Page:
Preference for attractive faces in human infants extends beyond conspecifics

Quinn, P. C., Kelly, David J., Lee, K., Pascalis, O., Slater, A. M. (2008) Preference for attractive faces in human infants extends beyond conspecifics. Developmental Science, 11 (13). pp. 76-83. ISSN 1363-755X. (doi:10.1111/j.1467-7687.2007.00647.x)

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Abstract

Human infants, just a few days of age, are known to prefer attractive human faces. We examined whether this preference is human-specific. Three- to 4-month-olds preferred attractive over unattractive domestic and wild cat (tiger) faces (Experiments 1 and 3). The preference was not observed when the faces were inverted, suggesting that it did not arise from low-level image differences (Experiments 2 and 3). In addition, the spontaneous preference for attractive tiger faces influenced performance in a recognition memory task involving attractive versus unattractive tiger face pairings (Experiment 4). The findings suggest that infant preference for attractive faces reflects the activity of general processing mechanisms rather than a specific adaptation to mate choice.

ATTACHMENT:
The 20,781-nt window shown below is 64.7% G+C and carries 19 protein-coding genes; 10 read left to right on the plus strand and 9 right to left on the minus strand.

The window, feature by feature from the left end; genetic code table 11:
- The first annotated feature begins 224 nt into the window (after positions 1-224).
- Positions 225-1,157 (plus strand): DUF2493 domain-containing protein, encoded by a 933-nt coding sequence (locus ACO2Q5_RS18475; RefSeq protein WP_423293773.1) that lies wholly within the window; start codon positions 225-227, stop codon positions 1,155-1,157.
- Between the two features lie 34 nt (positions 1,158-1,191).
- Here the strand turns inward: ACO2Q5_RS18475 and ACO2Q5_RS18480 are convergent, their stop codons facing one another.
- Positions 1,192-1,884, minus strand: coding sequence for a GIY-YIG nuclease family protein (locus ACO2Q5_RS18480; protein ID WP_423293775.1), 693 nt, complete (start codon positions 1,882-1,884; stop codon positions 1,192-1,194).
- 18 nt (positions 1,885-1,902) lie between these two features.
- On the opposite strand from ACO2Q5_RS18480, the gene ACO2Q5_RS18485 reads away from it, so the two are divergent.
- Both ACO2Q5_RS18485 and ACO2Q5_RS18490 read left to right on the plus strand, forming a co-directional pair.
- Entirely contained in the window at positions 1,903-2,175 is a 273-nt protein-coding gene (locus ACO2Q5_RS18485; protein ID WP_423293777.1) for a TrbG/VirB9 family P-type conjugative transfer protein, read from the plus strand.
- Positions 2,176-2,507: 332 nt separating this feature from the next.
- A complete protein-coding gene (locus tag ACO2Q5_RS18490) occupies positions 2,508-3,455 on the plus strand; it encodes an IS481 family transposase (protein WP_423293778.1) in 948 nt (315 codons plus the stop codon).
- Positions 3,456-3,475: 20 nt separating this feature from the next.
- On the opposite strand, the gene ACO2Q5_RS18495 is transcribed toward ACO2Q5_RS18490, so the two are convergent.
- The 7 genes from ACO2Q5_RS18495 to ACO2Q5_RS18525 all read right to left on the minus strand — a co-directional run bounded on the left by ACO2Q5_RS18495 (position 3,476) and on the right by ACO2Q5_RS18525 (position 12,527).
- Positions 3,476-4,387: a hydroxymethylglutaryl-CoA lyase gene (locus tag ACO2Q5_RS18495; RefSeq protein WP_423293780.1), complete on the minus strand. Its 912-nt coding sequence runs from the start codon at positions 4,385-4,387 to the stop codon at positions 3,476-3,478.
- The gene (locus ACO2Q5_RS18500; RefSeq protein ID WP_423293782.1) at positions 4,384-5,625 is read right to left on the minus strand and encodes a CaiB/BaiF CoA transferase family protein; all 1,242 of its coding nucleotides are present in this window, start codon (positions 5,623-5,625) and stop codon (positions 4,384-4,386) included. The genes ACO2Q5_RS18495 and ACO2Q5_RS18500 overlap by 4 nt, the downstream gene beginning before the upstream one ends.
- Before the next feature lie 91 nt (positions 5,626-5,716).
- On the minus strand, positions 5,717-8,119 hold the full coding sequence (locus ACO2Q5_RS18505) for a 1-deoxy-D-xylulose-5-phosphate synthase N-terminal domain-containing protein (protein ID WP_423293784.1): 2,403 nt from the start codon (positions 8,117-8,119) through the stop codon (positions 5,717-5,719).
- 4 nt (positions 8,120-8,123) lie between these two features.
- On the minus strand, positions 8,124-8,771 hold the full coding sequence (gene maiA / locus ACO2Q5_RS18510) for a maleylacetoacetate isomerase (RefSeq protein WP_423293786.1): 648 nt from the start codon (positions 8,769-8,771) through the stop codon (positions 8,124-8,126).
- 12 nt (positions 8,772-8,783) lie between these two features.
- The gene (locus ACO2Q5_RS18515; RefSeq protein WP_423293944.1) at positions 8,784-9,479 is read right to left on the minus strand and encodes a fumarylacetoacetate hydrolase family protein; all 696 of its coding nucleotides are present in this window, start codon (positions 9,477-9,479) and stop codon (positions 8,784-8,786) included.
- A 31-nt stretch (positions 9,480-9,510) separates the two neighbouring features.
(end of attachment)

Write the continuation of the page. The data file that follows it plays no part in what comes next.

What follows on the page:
Item Type: Article
DOI/Identification number: 10.1111/j.1467-7687.2007.00647.x
Subjects: B Philosophy. Psychology. Religion > BF Psychology
Divisions: Faculties > Social Sciences > School of Psychology > Developmental Psychology
Faculties > Social Sciences > School of Psychology
Depositing User: David Kelly
Date Deposited: 10 Dec 2018 13:03 UTC
Last Modified: 30 May 2019 08:32 UTC
Resource URI: https://kar.kent.ac.uk/id/eprint/70892 (The current URI for this page, for reference purposes)
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